ference Room of the Rackham Building.
Our guest for therevening will be Dr.
Henry Reining, Jr., Dean, School of
Public Administration, University of
Southern California.
Episcopal Student Foundation. Stu-
dent Breakfast at Canterbury House
following 7 a.m. service of Holy Com-
munion, Wed., Mar. 17.
Episcopal Student Foundation. Silent
Luncheon for students and faculty
members, Canterbury House, 12:10 p.m.,

-John Erickson
Sixty-Fourth Year
Edited and' managed by students of
the University of Michigan under the
authority of the Board in Control of
Student Publications.
Editorial Staff
Harry Lunn............Managing Editor
Erie Vetter. ..... .....City Editor
Virginia Voss.........Editorial Director
Mike Wolff...... Associate City Editor,
Alice B. Silver..Assoc. Editorial Director!
Diane D. AuWerter.....Associate Editor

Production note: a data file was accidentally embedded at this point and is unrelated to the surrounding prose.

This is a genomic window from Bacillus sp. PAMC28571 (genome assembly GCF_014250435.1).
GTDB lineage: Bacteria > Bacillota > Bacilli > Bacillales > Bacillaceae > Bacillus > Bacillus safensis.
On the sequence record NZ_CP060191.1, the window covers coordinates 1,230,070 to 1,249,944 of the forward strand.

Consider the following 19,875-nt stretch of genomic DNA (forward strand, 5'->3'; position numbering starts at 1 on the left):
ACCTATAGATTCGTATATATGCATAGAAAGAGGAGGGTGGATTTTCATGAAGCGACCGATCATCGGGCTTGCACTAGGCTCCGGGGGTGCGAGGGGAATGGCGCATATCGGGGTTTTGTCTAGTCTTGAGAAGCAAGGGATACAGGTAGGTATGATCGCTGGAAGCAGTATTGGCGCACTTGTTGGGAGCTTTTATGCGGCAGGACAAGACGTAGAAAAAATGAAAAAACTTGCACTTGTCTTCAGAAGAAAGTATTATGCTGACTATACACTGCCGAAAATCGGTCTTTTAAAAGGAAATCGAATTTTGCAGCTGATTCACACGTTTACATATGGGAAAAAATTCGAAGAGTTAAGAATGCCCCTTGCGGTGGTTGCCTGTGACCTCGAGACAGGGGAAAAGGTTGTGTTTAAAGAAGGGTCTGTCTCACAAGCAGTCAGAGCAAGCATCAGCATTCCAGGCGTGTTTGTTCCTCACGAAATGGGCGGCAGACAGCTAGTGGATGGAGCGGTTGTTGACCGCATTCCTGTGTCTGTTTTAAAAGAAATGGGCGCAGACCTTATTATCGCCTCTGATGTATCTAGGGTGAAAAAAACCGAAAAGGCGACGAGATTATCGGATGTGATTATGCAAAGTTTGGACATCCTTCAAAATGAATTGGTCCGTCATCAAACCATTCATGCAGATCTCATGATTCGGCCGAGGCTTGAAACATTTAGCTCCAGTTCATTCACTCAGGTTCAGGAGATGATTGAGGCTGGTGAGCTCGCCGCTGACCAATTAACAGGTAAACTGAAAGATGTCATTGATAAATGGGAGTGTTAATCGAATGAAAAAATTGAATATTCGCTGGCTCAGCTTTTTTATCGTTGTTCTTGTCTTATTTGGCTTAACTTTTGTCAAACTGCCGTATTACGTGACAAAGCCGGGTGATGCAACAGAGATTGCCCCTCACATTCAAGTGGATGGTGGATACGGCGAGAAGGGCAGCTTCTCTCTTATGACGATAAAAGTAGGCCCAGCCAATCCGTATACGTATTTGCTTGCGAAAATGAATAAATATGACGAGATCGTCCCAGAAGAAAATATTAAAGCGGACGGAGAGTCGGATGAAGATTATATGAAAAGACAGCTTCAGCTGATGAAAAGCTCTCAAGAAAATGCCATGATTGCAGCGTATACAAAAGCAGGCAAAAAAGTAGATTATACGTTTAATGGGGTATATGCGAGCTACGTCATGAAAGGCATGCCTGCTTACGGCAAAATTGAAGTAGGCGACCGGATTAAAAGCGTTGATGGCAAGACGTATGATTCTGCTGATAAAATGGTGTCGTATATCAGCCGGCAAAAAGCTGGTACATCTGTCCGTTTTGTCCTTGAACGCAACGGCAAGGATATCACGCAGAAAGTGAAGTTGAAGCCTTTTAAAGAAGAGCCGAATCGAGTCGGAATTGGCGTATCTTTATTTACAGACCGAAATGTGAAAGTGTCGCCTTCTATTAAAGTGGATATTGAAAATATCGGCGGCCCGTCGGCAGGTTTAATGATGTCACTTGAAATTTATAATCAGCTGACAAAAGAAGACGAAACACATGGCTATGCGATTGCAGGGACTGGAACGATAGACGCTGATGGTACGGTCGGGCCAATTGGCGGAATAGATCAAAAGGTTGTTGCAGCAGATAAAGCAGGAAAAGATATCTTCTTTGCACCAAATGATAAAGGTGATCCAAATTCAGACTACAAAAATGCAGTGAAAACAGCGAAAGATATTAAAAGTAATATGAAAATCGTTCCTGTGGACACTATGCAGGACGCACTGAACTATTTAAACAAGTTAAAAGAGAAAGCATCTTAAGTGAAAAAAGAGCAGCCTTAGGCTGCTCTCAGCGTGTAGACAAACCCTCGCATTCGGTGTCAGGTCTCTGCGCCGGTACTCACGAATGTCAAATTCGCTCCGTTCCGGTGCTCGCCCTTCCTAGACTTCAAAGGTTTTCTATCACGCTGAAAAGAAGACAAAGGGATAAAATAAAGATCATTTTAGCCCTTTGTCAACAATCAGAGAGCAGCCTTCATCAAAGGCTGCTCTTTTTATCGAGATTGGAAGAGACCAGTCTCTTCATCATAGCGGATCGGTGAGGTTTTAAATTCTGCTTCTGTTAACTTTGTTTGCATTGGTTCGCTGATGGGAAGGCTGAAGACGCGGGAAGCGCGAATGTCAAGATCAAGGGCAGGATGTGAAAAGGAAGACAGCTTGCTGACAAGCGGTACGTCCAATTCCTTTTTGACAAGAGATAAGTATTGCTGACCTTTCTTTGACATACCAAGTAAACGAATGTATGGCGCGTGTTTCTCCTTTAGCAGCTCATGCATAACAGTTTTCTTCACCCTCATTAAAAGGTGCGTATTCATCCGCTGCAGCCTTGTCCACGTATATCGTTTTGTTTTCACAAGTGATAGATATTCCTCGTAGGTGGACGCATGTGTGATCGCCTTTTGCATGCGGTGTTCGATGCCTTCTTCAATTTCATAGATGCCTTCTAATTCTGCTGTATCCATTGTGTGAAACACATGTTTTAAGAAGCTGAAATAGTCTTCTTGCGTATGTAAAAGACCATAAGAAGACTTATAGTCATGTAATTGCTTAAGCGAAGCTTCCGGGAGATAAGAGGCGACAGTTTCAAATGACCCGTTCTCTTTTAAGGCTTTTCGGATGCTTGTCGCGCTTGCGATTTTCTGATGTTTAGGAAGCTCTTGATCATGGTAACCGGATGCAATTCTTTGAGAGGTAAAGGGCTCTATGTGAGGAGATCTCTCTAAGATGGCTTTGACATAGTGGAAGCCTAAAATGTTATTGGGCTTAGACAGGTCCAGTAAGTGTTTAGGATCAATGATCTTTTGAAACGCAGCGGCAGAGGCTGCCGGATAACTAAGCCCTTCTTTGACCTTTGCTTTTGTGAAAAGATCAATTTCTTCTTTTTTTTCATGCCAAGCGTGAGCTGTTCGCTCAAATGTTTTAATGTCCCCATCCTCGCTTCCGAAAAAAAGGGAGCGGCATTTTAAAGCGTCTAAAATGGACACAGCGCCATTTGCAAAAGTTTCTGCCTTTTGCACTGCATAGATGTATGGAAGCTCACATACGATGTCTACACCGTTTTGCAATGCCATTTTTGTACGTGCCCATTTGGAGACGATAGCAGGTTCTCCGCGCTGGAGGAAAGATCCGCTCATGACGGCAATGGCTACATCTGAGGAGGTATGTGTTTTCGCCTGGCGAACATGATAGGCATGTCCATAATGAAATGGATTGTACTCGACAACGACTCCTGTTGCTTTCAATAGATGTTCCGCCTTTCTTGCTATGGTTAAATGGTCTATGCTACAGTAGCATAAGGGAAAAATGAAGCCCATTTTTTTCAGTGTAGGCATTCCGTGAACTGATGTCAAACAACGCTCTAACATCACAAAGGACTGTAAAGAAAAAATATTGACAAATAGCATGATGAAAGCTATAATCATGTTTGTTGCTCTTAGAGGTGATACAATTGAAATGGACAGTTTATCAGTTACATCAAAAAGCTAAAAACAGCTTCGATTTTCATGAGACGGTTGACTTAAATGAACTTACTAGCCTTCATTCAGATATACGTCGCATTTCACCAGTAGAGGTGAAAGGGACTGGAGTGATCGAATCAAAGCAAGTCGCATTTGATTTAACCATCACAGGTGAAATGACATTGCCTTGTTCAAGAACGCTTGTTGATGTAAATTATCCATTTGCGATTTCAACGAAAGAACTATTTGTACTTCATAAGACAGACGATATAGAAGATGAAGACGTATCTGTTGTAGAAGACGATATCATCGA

Helene Simon..........Associate Editor
Ivan Kaye.................Sports Editor
Paul Greenberg.... Assoc. Sports Editor
Marilyn Campbell......women's Editor
Kathy Zeisler.... Assoc. Women's Editor
Chuck Kelsey ......Chief Photographer
Business Staff
Thomas Treeger......Business Manager
William Kaufman Advertising Manager
Harlean Hankin. ..Assoc. Business Mgr.
William Seiden......Finance Manager
Don Chisholm. ...Circulation Manager
Telephone NO 23-24-i
Member
ASSOCIATED COLLEGIATE PRESS
4 . 3 3t__. 1 T __ A__ ... aJ D - -

Religion Course . .
To The Editor:
THIS IS IN answer to Mr.I
inson's request in the 'Le
column of The Daily for opi

Rob-
tters'
rnions

in regard to his suggestion that Pampa," free movie shown at 3 p.m.
the University sponsor a requiredI daily including Sat. and Sun. and at
couhe Unisusspansrxparirthed112:30 Wed., 4th floor movie alcove, Mu-
course to discuss and explain the seums Building, Mar. 16-22.